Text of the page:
REFLECTION: Saint Bridget appreciated in an extraordinary way the grace of the Sacrament of Penance. “Is confession a matter of much time or expense?” asks Saint John Chrysostom. “Is it a difficult and painful remedy? Without cost or hurt, this medicine is ever ready to restore you to perfect health.”
Sources: Les Petits Bollandistes: Vies des Saints, by Msgr. Paul Guérin (Bloud et Barral: Paris, 1882), Vol. 12; Little Pictorial Lives of the Saints, a compilation based on Butler’s Lives of the Saints and other sources by John Gilmary Shea (Benziger Brothers: New York, 1894).
Wednesday, October 9:
Semi-Double Feast of Saint John Leonardi, Confessor and Religious Founder, and Saint Dionysius and Companion Martyrs.
    Semi-Double Feast. White Vestments

Saint John Leonardi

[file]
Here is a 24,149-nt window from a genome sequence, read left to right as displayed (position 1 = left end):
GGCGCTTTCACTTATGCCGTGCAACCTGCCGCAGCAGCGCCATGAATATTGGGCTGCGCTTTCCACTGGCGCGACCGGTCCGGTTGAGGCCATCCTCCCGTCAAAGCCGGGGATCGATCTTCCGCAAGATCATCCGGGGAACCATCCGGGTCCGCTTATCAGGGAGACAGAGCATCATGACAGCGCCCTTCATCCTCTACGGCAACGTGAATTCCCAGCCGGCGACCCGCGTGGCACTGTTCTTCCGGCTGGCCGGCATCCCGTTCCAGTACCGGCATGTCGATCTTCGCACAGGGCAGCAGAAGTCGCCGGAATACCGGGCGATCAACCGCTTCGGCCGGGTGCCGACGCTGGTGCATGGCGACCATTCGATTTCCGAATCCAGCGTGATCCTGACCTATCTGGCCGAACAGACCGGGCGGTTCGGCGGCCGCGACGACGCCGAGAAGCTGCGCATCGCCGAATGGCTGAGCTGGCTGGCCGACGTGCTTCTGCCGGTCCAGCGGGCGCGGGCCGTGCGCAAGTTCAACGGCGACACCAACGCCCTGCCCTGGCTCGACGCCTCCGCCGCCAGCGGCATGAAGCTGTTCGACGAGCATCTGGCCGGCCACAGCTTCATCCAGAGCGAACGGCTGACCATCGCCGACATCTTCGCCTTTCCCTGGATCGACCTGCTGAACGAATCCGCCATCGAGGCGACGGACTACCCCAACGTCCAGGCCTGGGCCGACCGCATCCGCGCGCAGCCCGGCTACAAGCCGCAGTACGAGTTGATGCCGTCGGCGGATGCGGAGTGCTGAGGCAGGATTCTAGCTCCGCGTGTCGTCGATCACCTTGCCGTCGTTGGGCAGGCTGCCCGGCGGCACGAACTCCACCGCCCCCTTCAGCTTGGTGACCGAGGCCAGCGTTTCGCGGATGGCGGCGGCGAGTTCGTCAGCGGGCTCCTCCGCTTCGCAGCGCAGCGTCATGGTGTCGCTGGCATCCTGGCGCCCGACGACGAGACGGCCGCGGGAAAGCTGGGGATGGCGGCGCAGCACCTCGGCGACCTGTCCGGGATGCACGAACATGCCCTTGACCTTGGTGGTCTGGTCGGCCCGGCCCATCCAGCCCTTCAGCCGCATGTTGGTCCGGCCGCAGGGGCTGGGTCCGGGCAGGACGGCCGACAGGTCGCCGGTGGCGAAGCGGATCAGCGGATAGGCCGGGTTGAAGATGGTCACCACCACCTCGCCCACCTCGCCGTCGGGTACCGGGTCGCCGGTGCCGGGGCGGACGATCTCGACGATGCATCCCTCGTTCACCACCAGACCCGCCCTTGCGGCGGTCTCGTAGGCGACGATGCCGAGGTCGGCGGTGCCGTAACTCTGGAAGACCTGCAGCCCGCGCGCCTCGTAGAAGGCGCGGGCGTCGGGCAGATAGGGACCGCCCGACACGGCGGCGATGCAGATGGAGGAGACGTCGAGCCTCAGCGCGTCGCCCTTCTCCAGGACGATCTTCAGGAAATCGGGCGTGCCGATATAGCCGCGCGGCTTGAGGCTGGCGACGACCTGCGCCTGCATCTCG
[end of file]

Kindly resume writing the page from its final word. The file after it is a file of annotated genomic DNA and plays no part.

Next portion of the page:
Born in Lucca, Italy in the year 1541, Saint John Leonardi sought the career of a pharmacist but at 25 was swayed by Heavenly inspiration to enter the seminary where at the age of 20 John became a priest. His vocation was to dedicate all he did to teaching the catechism to youth - childrens and teens. It was St. John Leonardi who founded the Confraternity of Christian Doctrine in 1571, known the world over today as CCD and three years later he founded the Congregation of Clerks of the Mother of God to help preach the catechism and live all the Church taught. The Congregation was approved in 1595 by Pope Clement VIII St. John was persecuted greatly by those who doubted his sincerity and thought he had a personal agenda in his efforts to form the Congregation. Thus, unable to execute his duties without slander in his own town, John went to Rome where he met St. John Calasanz and his spiritual director and confessor, the great St. Philip Neri. There, under his influence, St. John Leonardi sent many members of his Congregation to foreign missions and, with the help of Spanish prelate Bishop G.B. Vives, founded the seminary City College for the Propagation of the Faith (Collegium Urbanum de Propaganda Fide) for the specific purpose of forming priests to send to the missions. All his life St. John Leonardi lived the Gospel, dedicating his life to evangelizing as Jesus asked in Mark 16: 15 to "Go into the whole world and preach the Gospel to every creature." In 1607 Pope Paul V merged the Clerks Regular of the Pious Schools with the Congregation St. John founded to make it stronger and encouraged by this event and the universal evangelization efforts of his Order, their founder died in Rome on October 9, 1609.